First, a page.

PO River Basin

The Po river basin is the largest water catchment area in Italy. Its surface area is approximately 74,000 square kilometres, of which about 71,000 are located in Italian territory, one quarter of the entire national territory. The rest is mostly located in Switzerland (Toce river basin) and for a small part in France. The territory of the basin concerns about 3,200 municipalities, seven regions: Piedmont, Valle d’Aosta, Lombardy, Veneto, Liguria, Emilia-Romagna, Tuscany, and the Autonomous Province of Trento. The population living in the basin is about 16 million inhabitants.
Considering the density of the land, the established production activities, the infrastructure and the degree of utilization of the water resource, the Po basin represents an exceptionally varied reality, a neuralgic point of the national economy.
In this area, 40 per cent of gross domestic product is formed; 37 per cent of the national industry, which supports 46 per cent of jobs; 55 per cent of animal husbandry in only 5 provinces; 35 per cent of agricultural production. Electricity consumption is 48 per cent of the national consumption.
Although the Po river basin is characterized by high exposure in terms of population and properties, this case study takes into consideration the risk that drought causes to agricultural production in the region. In the future the basin of the river Po will see, due to climate change, a change in the annual average water availability and a greater frequency and intensity of extreme events. This scenario, powered by the socioeconomic transformations that are underway, may cause a tendency of excessive and, nonetheless, unsustainable exploitation of natural resources, such as water and soil.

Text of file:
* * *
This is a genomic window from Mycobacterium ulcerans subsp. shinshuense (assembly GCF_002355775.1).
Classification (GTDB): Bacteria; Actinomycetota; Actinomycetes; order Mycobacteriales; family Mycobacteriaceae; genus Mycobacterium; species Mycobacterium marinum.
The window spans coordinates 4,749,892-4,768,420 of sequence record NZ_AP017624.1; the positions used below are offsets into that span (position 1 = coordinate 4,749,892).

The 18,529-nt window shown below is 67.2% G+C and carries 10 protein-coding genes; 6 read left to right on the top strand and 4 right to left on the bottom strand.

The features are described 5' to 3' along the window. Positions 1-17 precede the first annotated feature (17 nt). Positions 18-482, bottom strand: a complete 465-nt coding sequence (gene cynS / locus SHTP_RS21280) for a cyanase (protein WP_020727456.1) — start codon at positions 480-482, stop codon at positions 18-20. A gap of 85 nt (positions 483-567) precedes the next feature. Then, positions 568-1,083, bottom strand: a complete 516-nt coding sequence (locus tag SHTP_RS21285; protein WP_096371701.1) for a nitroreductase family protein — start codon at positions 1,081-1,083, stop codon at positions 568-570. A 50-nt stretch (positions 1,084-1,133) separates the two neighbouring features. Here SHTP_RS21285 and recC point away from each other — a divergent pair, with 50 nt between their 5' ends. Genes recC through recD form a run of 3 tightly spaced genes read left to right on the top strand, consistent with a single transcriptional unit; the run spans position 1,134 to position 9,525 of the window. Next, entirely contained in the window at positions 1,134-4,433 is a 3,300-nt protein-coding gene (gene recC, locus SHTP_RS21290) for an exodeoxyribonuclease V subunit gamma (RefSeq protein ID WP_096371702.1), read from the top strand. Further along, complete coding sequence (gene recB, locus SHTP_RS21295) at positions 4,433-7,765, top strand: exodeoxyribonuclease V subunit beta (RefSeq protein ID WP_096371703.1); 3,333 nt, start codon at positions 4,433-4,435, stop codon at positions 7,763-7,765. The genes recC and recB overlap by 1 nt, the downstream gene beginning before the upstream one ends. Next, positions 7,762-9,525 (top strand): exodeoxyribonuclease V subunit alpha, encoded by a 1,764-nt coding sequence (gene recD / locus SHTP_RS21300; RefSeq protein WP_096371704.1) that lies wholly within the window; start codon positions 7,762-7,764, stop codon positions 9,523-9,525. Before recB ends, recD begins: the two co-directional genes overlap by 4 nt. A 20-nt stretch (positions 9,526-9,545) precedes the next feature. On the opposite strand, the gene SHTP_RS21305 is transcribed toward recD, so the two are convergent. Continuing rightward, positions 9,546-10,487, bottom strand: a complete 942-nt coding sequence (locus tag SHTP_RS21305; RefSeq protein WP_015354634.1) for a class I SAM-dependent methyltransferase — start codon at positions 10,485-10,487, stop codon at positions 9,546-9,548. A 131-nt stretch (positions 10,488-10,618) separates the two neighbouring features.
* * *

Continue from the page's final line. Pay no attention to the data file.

In essence, there will be a general rise in temperatures and a parallel reduction in precipitation. In addition extreme events, maximum temperatures and precipitation will be more frequent. The change in climate has already cause losses up to 14 billion in Italy in the past decade and the many Italian region in the Po basin have requested the activation of the state of emergency in 2017. Therefore drought is the primary hazard taken into consideration. Despite farmers have already implemented measures for the rational use of water, the development of low impact irrigation systems and innovation with less demanding hydro-crops, local and national authorities advocate for the implementation of structural interventions that can help store the water during more rainy times. In this context green infrastructures represent a sustainable and cost effective adaptation option for the Po river basin.

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